Theo Rothstein August 1904

The Assassination of Plehve

Source: Social Democrat,Vol. VIII, No. 8, August, 1904, pp.;
Transcribed: by Ted Crawford.

Plehve assassinated, and not a word of regret even from the Liberal Press of this country. For once the Nonconformist conscience forgot its thrill of horror and, in the teeth of the traditional de mortuis nil nisi bonum, declared drily and uncharitably: It serves him right. It is, indeed, a monster "dripping blood from every pore" that has been removed from the stage of modern history. He it was who acted as the "examining magistrate" in the case of Zhelyabov, Perovskaya and the others who had taken part in the assassination of Alexander; he it was, who as the Assistant Minister of the Interior diabolically conceived and carried out the anti-Jewish outrages in Southern Russia in 1881 and 1882; he it was who, as the Secretary of State for Finland, by a single stroke of the pen suppressed in 1899 the constitutional liberties of that country, solemnly guaranteed, as they were, by treaty and by the oath of the Czar; he it was who, on being appointed, in 1902, Minister of Interior in the place of the Sipiaguine, shot by Balmashov, at once introduced a regime which resulted in the ruthless suppression of the peasant disturbances of the Kharkov and Poltava provinces, in the flogging of May demonstrators at Wilna, in the wholesale murder at Zlatoust, and in the barbarous treatment of strikers at Tiflis, Baku, and Ekaterinoslaff; lastly, he it was, who was directly responsible for the horrors of Kishineff and Gomel - horrors that remind one of the darkest period of the Middle Ages. If to this be added the number­less other outrages and acts of terrorism com­mitted against various public bodies as well as single individuals who in any way dared to assert their independence of speech or thought, we may well say that there is in modern times but one name that is worthy to rank along with his, and that is the Duke of Alva. Blood at the beginning, blood at the end, blood throughout his career - that is the mark Plehve left behind him in history. He was a living outrage on the moral consciousness of mankind, a sort of a yahoo who incorporated in him all that is bestial and fiendish in human nature; and no wonder the world breathed freely when at last he has been removed.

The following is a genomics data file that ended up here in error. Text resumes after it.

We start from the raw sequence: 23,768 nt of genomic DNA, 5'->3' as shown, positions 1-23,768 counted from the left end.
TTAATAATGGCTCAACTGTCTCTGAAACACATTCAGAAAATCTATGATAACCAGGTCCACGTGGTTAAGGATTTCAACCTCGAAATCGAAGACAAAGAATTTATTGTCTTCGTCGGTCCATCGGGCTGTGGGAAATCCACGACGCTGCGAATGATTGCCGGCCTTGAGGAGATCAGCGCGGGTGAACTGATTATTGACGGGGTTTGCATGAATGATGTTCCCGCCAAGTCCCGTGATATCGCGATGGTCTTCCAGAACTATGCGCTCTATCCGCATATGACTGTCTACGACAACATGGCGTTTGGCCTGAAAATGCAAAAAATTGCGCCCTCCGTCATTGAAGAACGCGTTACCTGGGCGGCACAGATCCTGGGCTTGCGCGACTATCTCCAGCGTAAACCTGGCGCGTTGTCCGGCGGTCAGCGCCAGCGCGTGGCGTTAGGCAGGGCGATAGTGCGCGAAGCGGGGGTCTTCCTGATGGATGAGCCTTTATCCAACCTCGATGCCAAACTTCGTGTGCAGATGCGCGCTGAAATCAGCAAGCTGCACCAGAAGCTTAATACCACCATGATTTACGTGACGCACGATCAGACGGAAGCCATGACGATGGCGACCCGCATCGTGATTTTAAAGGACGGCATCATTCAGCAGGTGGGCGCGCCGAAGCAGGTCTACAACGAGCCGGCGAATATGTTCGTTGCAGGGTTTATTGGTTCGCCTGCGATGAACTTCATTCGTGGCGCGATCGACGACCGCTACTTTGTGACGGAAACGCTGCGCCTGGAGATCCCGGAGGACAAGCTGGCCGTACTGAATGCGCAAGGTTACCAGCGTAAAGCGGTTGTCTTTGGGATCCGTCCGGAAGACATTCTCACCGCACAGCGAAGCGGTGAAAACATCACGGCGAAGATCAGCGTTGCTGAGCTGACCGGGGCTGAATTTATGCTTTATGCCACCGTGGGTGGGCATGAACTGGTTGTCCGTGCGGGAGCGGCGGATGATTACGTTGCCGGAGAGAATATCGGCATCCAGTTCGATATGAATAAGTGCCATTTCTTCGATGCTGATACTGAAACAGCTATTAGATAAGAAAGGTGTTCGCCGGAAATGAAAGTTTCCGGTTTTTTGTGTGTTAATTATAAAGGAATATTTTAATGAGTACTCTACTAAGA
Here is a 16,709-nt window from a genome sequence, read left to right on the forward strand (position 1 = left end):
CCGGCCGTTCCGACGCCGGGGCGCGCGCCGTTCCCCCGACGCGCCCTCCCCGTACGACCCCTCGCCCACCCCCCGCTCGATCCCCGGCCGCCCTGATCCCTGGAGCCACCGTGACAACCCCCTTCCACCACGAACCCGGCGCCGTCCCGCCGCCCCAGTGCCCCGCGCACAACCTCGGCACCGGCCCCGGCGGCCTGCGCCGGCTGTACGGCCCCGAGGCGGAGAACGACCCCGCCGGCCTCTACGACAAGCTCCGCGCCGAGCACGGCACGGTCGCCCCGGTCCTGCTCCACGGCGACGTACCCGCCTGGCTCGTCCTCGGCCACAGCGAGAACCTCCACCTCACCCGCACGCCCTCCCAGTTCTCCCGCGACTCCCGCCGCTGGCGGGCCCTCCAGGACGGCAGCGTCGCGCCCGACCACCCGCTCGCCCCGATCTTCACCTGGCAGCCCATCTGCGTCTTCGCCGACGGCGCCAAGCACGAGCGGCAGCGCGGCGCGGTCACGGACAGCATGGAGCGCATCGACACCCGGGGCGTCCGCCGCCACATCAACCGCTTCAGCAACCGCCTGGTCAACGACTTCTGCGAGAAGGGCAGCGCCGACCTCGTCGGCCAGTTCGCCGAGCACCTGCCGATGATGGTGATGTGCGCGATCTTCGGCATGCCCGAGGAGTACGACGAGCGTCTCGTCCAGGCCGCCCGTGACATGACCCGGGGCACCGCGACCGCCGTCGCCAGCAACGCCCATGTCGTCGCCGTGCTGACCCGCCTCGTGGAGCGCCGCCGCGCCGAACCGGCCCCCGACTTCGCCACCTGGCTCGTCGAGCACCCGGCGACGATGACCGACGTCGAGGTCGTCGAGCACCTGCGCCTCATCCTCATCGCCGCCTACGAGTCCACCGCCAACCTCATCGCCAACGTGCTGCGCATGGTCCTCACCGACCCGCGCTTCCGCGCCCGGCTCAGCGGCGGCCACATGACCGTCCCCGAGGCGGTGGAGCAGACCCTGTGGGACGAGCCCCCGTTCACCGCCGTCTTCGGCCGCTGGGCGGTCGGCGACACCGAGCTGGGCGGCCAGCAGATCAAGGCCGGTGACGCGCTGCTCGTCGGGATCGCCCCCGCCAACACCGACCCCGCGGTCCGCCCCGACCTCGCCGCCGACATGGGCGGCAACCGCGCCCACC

Still it is not merely from the moral side that Plehve is to be judged. Plehve was both the product and the representative of a political system, and it is in that light that his career and personality acquire their historical significance. What must be that system which produces and places in its centre, as its main driving force, a monster such as Plehve was? The civilised world whose vision has been cleared by the events in the Far East, passed a judgment on that system at the same time that it passed it on Plehve: the system is rotten if its only strength lies in the executioner's arm. It is, indeed, the consciousness of this fact more than anything else that has guided the attitude of the capitalist press towards the assassination of Plehve; and this in itself constitutes a sinister mene mene to the absolutist régime in Russia.

Of course, it is not by political assassinations that freedom will be established in that great and unhappy country. You cannot exterminate vermin unless you change the conditions which favour its existence and reproduction. By exterminating individual specimens of it you merely substitute two living ones for one killed, whilst at the same time running the risk of neglecting and delaying the more important work. Political assassinations are mainly valuable from a moral point of view, as showing that there is still life and sense of human dignity in the down-trodden nation. They are thus a sort of vindication of national honour - precious tokens of a great future. But free­dom itself will have to be won by other means - by the people at large fighting the system itself. Our Social-Democratic comrades in Russia are precisely engaged in this kind of work, and it is to them mainly that we look for the final onslaught on the moribund autocracy. In the meantime, we may well be thankful for having got rid of the most brutal instrument of that system; another such will not be easily found.